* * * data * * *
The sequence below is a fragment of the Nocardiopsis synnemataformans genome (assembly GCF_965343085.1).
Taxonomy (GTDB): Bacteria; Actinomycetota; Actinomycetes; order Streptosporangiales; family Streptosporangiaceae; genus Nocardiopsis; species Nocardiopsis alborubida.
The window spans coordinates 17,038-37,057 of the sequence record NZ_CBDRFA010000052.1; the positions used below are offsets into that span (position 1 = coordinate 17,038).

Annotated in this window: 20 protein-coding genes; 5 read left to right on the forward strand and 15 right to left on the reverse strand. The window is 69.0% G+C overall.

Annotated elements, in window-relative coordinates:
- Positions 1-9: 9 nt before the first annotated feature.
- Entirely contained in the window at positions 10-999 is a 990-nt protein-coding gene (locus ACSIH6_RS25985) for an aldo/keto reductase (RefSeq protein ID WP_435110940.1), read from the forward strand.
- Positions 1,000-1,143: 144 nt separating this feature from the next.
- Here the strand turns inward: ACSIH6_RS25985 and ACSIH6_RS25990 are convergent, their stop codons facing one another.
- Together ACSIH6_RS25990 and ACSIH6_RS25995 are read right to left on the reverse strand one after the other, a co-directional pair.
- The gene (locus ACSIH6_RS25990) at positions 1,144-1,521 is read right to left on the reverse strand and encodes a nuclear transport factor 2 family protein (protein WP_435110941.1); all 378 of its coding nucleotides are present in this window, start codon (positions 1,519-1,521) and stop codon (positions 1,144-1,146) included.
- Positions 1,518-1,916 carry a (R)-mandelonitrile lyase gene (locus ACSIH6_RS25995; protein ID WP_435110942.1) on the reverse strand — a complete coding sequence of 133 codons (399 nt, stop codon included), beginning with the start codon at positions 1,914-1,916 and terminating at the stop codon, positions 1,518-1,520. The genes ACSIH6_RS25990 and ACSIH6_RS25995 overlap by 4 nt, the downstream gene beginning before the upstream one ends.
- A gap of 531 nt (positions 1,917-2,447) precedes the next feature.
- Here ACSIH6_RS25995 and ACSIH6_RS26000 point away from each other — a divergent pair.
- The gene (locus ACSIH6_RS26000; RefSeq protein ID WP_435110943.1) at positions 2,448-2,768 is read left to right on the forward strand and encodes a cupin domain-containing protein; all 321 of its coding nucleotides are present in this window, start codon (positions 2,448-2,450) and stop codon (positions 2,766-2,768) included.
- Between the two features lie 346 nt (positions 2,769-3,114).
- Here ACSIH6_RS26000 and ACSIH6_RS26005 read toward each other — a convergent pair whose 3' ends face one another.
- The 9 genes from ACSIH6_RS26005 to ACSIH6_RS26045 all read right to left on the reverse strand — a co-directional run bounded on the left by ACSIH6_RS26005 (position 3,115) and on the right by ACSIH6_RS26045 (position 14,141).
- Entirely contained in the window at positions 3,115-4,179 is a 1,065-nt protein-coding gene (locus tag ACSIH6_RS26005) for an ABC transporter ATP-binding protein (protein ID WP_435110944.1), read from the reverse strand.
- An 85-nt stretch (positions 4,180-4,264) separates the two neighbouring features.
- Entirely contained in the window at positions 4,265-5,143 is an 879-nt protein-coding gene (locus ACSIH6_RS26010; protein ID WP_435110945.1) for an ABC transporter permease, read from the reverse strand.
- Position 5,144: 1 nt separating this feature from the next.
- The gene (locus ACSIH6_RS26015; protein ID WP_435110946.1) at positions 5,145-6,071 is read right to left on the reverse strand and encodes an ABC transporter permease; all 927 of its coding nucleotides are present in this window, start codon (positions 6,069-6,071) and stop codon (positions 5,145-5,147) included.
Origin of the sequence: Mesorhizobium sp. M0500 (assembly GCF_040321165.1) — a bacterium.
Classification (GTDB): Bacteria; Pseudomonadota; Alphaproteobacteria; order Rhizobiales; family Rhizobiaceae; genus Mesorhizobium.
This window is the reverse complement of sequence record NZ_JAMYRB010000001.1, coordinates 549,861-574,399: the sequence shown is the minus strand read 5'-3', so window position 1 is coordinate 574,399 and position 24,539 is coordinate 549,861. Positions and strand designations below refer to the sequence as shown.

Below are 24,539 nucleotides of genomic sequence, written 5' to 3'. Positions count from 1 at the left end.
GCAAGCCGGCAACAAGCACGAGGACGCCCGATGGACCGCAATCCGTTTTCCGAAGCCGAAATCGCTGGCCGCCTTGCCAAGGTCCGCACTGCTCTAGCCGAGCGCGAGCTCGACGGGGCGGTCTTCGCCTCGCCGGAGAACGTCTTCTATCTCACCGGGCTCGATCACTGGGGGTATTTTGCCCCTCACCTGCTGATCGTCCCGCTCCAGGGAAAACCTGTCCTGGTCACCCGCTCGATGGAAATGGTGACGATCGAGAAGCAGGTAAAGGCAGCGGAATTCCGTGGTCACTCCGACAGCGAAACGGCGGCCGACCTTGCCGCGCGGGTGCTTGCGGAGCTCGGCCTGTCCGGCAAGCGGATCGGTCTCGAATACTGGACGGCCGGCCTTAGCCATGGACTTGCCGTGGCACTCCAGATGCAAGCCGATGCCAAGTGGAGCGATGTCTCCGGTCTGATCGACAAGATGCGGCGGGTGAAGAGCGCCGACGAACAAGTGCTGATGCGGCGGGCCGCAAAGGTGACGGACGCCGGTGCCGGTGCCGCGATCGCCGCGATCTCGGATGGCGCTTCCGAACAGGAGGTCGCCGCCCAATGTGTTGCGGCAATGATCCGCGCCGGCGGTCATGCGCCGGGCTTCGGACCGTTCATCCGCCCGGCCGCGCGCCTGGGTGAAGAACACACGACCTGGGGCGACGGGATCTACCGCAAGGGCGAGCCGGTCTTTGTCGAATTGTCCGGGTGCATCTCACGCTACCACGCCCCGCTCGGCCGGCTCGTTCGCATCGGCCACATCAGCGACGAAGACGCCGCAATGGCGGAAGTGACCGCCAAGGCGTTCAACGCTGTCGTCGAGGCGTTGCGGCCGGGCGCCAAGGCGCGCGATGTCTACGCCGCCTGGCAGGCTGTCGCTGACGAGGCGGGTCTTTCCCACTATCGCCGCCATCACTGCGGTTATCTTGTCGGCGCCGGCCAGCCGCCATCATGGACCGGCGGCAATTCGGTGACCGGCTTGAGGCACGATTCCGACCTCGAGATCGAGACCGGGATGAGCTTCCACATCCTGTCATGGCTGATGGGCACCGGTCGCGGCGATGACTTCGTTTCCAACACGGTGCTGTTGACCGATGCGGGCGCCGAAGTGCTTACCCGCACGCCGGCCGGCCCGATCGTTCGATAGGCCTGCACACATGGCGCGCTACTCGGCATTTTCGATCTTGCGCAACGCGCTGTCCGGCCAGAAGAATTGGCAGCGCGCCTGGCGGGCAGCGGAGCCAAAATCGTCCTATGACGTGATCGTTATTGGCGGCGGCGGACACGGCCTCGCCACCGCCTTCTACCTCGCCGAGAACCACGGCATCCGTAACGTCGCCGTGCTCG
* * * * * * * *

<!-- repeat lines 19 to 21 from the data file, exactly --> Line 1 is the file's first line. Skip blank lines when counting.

- Entirely contained in the window at positions 3,115-4,179 is a 1,065-nt protein-coding gene (locus tag ACSIH6_RS26005) for an ABC transporter ATP-binding protein (protein ID WP_435110944.1), read from the reverse strand.
- An 85-nt stretch (positions 4,180-4,264) separates the two neighbouring features.
- Entirely contained in the window at positions 4,265-5,143 is an 879-nt protein-coding gene (locus ACSIH6_RS26010; protein ID WP_435110945.1) for an ABC transporter permease, read from the reverse strand.